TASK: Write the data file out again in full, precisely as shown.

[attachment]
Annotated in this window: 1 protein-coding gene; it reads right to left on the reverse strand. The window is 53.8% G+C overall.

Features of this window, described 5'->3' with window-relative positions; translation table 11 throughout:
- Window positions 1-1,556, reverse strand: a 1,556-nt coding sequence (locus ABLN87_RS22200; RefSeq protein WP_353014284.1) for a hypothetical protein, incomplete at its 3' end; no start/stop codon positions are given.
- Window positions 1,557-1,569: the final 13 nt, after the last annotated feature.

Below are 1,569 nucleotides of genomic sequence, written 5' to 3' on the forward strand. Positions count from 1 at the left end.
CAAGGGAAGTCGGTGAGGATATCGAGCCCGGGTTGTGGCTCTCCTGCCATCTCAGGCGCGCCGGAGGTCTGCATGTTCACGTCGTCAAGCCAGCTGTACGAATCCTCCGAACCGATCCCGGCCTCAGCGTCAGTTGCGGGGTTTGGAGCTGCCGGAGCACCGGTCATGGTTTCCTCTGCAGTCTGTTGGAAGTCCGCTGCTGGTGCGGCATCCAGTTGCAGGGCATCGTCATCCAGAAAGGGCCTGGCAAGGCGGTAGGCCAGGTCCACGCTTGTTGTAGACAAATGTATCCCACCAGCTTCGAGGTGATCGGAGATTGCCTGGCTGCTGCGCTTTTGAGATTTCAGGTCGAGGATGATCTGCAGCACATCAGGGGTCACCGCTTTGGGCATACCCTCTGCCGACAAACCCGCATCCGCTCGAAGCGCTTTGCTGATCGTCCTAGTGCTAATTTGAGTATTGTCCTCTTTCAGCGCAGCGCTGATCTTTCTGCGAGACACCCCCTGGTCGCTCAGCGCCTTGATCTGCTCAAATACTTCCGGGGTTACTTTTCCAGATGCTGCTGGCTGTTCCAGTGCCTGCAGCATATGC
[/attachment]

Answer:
Annotated in this window: 1 protein-coding gene; it reads right to left on the reverse strand. The window is 53.8% G+C overall.

Features of this window, described 5'->3' with window-relative positions; translation table 11 throughout:
- Window positions 1-1,556, reverse strand: a 1,556-nt coding sequence (locus ABLN87_RS22200; RefSeq protein WP_353014284.1) for a hypothetical protein, incomplete at its 3' end; no start/stop codon positions are given.
- Window positions 1,557-1,569: the final 13 nt, after the last annotated feature.

Below are 1,569 nucleotides of genomic sequence, written 5' to 3' on the forward strand. Positions count from 1 at the left end.
CAAGGGAAGTCGGTGAGGATATCGAGCCCGGGTTGTGGCTCTCCTGCCATCTCAGGCGCGCCGGAGGTCTGCATGTTCACGTCGTCAAGCCAGCTGTACGAATCCTCCGAACCGATCCCGGCCTCAGCGTCAGTTGCGGGGTTTGGAGCTGCCGGAGCACCGGTCATGGTTTCCTCTGCAGTCTGTTGGAAGTCCGCTGCTGGTGCGGCATCCAGTTGCAGGGCATCGTCATCCAGAAAGGGCCTGGCAAGGCGGTAGGCCAGGTCCACGCTTGTTGTAGACAAATGTATCCCACCAGCTTCGAGGTGATCGGAGATTGCCTGGCTGCTGCGCTTTTGAGATTTCAGGTCGAGGATGATCTGCAGCACATCAGGGGTCACCGCTTTGGGCATACCCTCTGCCGACAAACCCGCATCCGCTCGAAGCGCTTTGCTGATCGTCCTAGTGCTAATTTGAGTATTGTCCTCTTTCAGCGCAGCGCTGATCTTTCTGCGAGACACCCCCTGGTCGCTCAGCGCCTTGATCTGCTCAAATACTTCCGGGGTTACTTTTCCAGATGCTGCTGGCTGTTCCAGTGCCTGCAGCATATGC